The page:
A little way from the top there’s a place where the trees give way to high grass and bog, which rises to a hill with earthworks where there used to be an Iron Age fort, though nothing is left now but the view of the beck running below. The bog, the dark thick forest, the mist that seems always to be just waiting to descend made the whole walk seem other-worldly and silent. The thing about Raven Crag is that it doesn’t feel like a crag at all. It’s too claustrophobic, too tight-fitting. It’s an easy ascent, not steep, and there’s no scrambling. However there’s only one way up, unless you’re a climber. At the top of the fell, the trees open up onto a precipitous cliff. Though it’s frequented by rock climbers, it’s also a suicide spot. Voila! I had the perfect location for sinister paranormal activity.

It was the inspiration of such a rich and varied landscape that made the Lakeland Heatwave trilogy come alive in my imagination and made the magic seem so believable that I almost expected to read in one of Alfred Wainwright’s definitive guide books about the Lakeland Fells that he’d had a chance encounter on Maiden Moor with a mysterious man in a vintage black suit.

American transplant to the Lake District, Marie Warren didn’t know she could unleash demons and enflesh ghosts until a voyeuristic encounter on the fells ends in sex with the charming ghost, Anderson, and night visits from a demon.

To help her cope with her embarrassing and dangerous new abilities, Anderson brings her to the Elementals, a coven of witches who practice rare sex magic that temporarily allows needy ghosts access to the pleasures of the flesh.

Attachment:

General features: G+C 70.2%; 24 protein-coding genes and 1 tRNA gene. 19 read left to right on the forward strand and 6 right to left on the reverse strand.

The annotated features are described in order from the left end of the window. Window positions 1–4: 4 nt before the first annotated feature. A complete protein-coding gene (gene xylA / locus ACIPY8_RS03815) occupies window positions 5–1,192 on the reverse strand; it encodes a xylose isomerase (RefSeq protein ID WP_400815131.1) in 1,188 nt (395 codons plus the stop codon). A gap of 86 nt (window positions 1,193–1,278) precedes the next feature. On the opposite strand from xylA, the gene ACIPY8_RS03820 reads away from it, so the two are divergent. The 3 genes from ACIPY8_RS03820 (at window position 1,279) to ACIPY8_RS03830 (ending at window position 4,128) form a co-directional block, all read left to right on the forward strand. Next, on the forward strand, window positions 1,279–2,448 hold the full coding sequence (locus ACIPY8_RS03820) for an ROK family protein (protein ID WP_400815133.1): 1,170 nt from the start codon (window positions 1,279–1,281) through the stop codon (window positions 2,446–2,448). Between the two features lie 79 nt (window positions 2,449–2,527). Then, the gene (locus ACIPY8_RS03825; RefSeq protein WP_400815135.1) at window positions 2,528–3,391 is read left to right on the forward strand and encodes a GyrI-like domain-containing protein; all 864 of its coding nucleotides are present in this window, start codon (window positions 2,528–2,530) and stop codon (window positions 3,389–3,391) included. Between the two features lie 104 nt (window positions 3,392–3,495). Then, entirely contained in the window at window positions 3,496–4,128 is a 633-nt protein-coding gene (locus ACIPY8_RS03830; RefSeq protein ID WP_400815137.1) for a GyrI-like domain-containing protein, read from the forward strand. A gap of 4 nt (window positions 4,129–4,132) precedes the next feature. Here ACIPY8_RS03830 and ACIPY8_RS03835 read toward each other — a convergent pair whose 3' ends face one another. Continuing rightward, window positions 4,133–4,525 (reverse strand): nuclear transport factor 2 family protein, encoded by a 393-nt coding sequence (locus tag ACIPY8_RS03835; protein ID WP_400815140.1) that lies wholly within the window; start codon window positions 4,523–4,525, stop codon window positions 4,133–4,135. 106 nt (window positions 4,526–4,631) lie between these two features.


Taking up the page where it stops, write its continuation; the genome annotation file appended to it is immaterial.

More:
Deacon, the demon Marie has unleashed, holds an ancient grudge against Tara Stone, coven high priestess, and will stop at nothing to destroy all she holds dear. Marie and her landlord, the reluctant young farmer, Tim Meriwether, are at the top of his list. Marie and Tim must learn to wield coven magic and the numinous power of their lust to stop Deacon’s bloody rampage before the coven is torn apart and more innocent people die.
More info and excerpt

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About the Author:
K D Grace was born with a writing obsession. It got worse once she actually learned HOW to write. There's no treatment for it. It's progressive and chronic and quite often interferes with normal, everyday functioning. She might actually be concerned if it wasn't so damned much fun most of the time.

K D's critically acclaimed erotic romance novels, The Initiation of Ms Holly, The Pet Shop and Lakeland Heatwave Book 1: Body Temperature and Rising are published by Xcite Books and are available from all good paperback and eBook retailers.

Her erotica has been published with Xcite Books, Mammoth, Cleis Press, Harper Collins Mischief Books, Black Lace, Erotic Review, Ravenous Romance, Sweetmeats Press and Scarlet Magazine.

Find out more about K D Grace on her website, Facebook, and Twitter.

1 comment:

  1. Hi KD I found this blog through twitter, and really enjoyed learning what a fell and a bog are. I'm putting your books on my list.